Unitarian Universalist Fellowship of the Mendocino Coast
Optimism ( November 2006 )
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Will your life be better five years from now? Will the world be better off or worse?
I was watching one of Bill Moyers' "Faith and Reason" interviews recently. His guest, Pema Chodron, a Buddhist nun, was commenting that she chose to be optimistic, rather than pessimistic about things . . . her life, the world's future, etc. She added that whether or not it worked, it sure made her life a whole lot happier and warmer.
Sounds good, but to what degree can one choose to be optimistic?
To be optimistic about how the future will work out springs, I think, from our core ability to trust . . . and that's not something particularly easily willed, or chosen. Psychologist Erik Erikson says our most fundamental core attitude we carry in life is our predisposition to either trust or fear -- something we developed, deep in our unconscious, during our first six months of life . . . an attitude, or perhaps more appropriately, a response mechanism, we create, based on how we're treated and how our primal needs were responded to in our most vulnerable infancy.
It's therefore inevitable that many of us carry the shadow effects of difficult childhoods, when fear was more justified than trust (for survival). As adults, we see it manifesting not only as a general fear of the future, but in its other myriad permutations . . . negativity, worry, pessimism, depression, self-doubt, and addictive behaviors . . . all making optimism difficult.
Then add the world around us: Iraq, terrorism, North Korea and Iran and nuclear proliferation, global warming, overpopulation, a society increasingly dehumanized, the Religious Right's agenda . . . further ammunition for feeling pessimistic.
It may be more likely that Pema Chodron's optimism stems from good parenting (or good life-work) than her belief that she's choosing it, but it's a good start, and she's certainly right that feeling optimistic always makes one happier. And when one is happier, all sorts of wondrous self-feeding things inevitably and naturally start occurring, which then help make one feel even more optimistic.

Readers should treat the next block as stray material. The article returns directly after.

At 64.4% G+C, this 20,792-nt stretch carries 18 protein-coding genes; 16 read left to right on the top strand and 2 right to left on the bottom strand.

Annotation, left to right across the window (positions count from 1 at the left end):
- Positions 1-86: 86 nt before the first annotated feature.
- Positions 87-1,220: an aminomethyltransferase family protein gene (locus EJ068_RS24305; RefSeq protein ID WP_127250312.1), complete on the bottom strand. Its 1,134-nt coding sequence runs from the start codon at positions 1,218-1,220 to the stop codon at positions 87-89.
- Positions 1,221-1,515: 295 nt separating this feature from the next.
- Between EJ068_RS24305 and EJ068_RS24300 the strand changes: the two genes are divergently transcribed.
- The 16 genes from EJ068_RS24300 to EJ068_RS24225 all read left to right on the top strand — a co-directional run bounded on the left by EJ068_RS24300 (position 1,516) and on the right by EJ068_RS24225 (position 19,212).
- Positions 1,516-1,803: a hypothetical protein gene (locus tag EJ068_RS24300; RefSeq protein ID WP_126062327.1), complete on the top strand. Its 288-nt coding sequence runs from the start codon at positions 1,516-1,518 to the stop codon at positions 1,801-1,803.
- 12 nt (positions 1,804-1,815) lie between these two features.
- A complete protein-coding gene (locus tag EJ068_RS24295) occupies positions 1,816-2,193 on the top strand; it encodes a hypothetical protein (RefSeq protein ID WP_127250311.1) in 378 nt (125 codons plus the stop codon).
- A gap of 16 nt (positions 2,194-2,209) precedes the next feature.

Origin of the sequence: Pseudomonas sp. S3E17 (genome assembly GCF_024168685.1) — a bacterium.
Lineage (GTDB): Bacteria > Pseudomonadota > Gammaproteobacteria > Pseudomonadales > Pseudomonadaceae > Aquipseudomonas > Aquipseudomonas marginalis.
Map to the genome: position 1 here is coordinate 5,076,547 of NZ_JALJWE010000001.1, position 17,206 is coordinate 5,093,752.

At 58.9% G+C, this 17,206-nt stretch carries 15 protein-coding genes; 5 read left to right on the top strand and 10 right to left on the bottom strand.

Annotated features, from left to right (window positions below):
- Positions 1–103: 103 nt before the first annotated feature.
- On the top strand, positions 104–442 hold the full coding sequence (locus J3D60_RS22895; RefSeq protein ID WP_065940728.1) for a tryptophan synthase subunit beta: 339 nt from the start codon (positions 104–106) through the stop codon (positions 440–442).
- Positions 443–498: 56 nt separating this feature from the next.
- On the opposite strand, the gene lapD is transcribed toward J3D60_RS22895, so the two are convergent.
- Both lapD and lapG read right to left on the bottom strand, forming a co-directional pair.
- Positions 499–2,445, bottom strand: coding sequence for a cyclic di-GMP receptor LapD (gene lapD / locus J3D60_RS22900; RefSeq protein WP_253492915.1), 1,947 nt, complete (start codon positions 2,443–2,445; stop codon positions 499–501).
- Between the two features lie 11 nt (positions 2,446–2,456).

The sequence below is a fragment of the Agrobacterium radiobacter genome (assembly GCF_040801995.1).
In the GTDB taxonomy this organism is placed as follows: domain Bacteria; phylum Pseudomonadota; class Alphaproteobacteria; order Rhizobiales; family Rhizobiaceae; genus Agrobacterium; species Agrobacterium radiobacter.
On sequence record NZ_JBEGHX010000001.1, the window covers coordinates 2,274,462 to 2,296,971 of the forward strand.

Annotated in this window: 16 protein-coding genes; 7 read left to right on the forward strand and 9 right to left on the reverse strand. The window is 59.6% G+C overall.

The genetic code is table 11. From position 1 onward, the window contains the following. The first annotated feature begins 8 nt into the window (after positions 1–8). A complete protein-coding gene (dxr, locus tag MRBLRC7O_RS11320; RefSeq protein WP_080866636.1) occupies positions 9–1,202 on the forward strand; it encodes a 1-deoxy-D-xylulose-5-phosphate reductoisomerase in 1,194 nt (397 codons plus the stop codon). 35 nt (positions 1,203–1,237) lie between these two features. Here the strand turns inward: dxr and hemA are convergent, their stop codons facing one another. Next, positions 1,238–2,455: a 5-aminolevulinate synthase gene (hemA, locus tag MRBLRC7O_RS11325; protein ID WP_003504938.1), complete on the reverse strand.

So how do we get there if our inclinations, from forces buried deep in our childhood, tend to pull us in the other direction.
Though we may not be quite so able to simply "choose" to be optimistic, we can certainly start doing things that will get us there in time. For starters, we should acknowledge where we are on the fear-trust spectrum, and observe how it shows up in our lives.
Adding in the "Power of Desire" is also most helpful . . . .from the precept that we tend to get what we want because we start orienting and marshalling all our conscious and (importantly) unconscious thinking in that direction. Just saying I want to be more trusting and more optimistic sets in motion all those powerful forces that will start making that happen.
Visualizing what our lives would be like if we felt optimistic and more trusting, as if love and warmth had filled those holes created long ago, can open new insights and pathways.
And, the more you do to proactively help the world's ills always seems to return large dividends of well-being and renewed trust in the future.
Mere attention to all this, of course, starts bringing results . . . dedicated work even more so. So, be sure to notice those delightful little changes, as they start appearing . . . and expressing gratitude for those openings as another power action . . . as it always reinforces and stimulates future growth.
May we all grow more trusting, hopeful, positive, and loving in our challenging world.
This is one in a series of essays on spirituality by Rick Childs, lay leader
of the Unitarian Universalist Fellowship of the Mendocino Coast. You may want to:
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